-I've always crushed up my egg shells after rinsing and allowing them to dry to keep slugs away from my hostas and other plants, but here is another option. Poultry graded oyster shell is available from most feed stores very cheaply, and if you use it to cover the soil around the stem of plants, it will keep away the slugs. They hate it! It's also good for your soil...unless you have a very alkaline soil already then you may want to opt for another method.
More ant tips: another person who tried it all to get rid of fire ants finds a method that worked for them! He stirred the nests with a stick, then put about an inch of Epsom salts in and around the hill. He hasn't seen them since. Do we all wish we had a nickel for every ant tip out there? It's amazing that with all the technology we have today it's the home gardener who is coming up with things that work! Maryeileen shared this with me after reading last week's tip about using black pepper to deter rabbits: "My concern is that if there are any cats around, black pepper can be fatal, or make them very sick". So, if you have kitties please don't use this method. I wonder if having cats would deter the rabbits?
Neem Oil-mixing the Neem oil with a fish emulsion/seaweed blend. Just use the recommended amount per neem and the fish/seaweed mix, per gallon of water. You may have to reapply after three to four weeks. I found a few sources mentioning this as controversial, but nothing conclusive and it is organic. Gardens Alive has neem products:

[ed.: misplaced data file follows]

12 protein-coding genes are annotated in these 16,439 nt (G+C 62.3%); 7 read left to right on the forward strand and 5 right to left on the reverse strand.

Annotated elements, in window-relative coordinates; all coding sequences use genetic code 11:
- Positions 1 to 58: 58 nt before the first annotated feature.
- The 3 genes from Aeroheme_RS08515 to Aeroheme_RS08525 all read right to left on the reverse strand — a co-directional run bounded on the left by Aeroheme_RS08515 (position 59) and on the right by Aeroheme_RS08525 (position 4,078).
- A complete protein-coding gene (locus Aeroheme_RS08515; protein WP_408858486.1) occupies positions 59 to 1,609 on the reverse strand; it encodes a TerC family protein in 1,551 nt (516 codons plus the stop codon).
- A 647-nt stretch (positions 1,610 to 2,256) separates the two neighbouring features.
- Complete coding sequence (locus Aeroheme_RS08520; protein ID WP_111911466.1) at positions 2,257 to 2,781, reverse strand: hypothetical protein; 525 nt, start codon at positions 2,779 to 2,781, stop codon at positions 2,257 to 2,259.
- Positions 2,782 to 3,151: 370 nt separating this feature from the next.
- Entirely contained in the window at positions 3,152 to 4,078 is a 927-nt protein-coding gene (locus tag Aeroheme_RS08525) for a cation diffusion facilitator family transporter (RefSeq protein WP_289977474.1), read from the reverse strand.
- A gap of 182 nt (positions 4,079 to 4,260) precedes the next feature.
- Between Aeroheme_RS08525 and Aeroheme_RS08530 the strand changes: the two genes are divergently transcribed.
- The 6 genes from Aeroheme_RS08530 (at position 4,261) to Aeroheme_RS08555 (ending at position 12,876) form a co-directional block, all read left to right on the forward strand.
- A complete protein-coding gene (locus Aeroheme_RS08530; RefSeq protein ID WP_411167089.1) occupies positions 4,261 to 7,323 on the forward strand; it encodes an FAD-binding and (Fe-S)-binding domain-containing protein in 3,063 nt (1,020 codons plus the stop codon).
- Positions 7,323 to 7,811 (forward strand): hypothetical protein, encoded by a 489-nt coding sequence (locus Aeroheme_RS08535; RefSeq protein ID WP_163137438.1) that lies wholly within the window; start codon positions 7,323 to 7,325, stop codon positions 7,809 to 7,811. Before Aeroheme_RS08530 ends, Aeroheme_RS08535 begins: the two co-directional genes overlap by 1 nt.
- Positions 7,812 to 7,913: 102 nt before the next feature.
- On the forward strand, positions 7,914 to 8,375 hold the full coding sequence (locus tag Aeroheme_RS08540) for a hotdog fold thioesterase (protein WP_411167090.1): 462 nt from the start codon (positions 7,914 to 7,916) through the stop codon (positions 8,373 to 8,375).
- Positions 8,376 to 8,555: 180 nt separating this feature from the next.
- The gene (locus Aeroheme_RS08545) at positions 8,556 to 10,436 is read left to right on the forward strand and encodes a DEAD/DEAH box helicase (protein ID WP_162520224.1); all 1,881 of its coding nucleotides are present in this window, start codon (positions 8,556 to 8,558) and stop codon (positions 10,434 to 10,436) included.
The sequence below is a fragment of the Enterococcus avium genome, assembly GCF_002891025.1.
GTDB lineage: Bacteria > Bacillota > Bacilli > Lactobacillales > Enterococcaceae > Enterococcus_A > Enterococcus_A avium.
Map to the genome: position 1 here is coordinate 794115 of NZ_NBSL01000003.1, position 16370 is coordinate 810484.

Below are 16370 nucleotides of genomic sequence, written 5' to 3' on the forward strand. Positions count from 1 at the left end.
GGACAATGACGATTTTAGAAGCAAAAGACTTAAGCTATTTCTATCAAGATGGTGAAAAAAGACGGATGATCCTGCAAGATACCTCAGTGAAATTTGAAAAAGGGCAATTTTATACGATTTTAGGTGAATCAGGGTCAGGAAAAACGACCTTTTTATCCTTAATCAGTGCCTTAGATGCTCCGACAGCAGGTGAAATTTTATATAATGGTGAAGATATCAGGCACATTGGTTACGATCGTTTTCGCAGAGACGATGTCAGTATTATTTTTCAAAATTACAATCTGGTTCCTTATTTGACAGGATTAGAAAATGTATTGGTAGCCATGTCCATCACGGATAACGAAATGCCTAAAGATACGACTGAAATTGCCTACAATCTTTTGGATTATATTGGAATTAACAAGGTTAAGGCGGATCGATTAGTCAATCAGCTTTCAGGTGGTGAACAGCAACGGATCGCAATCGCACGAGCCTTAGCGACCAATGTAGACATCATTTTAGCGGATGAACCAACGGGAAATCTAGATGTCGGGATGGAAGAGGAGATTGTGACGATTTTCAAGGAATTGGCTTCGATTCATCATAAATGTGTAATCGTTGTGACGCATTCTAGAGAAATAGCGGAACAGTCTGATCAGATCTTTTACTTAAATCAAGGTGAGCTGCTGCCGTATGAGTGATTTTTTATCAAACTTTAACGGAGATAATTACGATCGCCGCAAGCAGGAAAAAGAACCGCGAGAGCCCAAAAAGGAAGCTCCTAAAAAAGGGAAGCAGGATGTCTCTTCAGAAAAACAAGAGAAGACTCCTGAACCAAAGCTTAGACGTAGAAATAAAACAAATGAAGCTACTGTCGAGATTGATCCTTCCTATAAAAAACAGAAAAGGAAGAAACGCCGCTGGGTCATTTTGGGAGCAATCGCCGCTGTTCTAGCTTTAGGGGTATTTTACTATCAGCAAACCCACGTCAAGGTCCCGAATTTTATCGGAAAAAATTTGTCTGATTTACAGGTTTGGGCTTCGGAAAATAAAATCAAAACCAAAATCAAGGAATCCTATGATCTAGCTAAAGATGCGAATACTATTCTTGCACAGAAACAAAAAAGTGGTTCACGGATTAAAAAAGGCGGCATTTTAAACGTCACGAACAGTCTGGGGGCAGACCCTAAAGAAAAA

Chickens and Guinea Fowl love to eat grasshoppers- if you are set up to have a few this is a great alternative! Also insects such as paper and parasitic wasps prey on grasshoppers. Try planting clover, coriander, dill, anise and caraway to attract these. (plus they are great herbs!). Birds, snakes, toads, and preying mantis love eating them too so anything you can do to attract this wildlife will help. Set up a bird feeding area and plant shrubs and plants that are bird friendly.
I'm afraid grasshoppers are hard pests to deter. A strong pepper and garlic spray was mentioned a few times, but it can also be damaging to some plants. On very young plants use row covers to protect. One interesting tip I read is that the eggs die when exposed to cold. So, in the fall it's important to till the soil. rake your lawns and turn over the flower beds. Horebound and Calendula are mentioned as herbal deterrents. Planting a border of both around a garden plot might help also. Gardener's Supply also carries a powder that is earth friendly.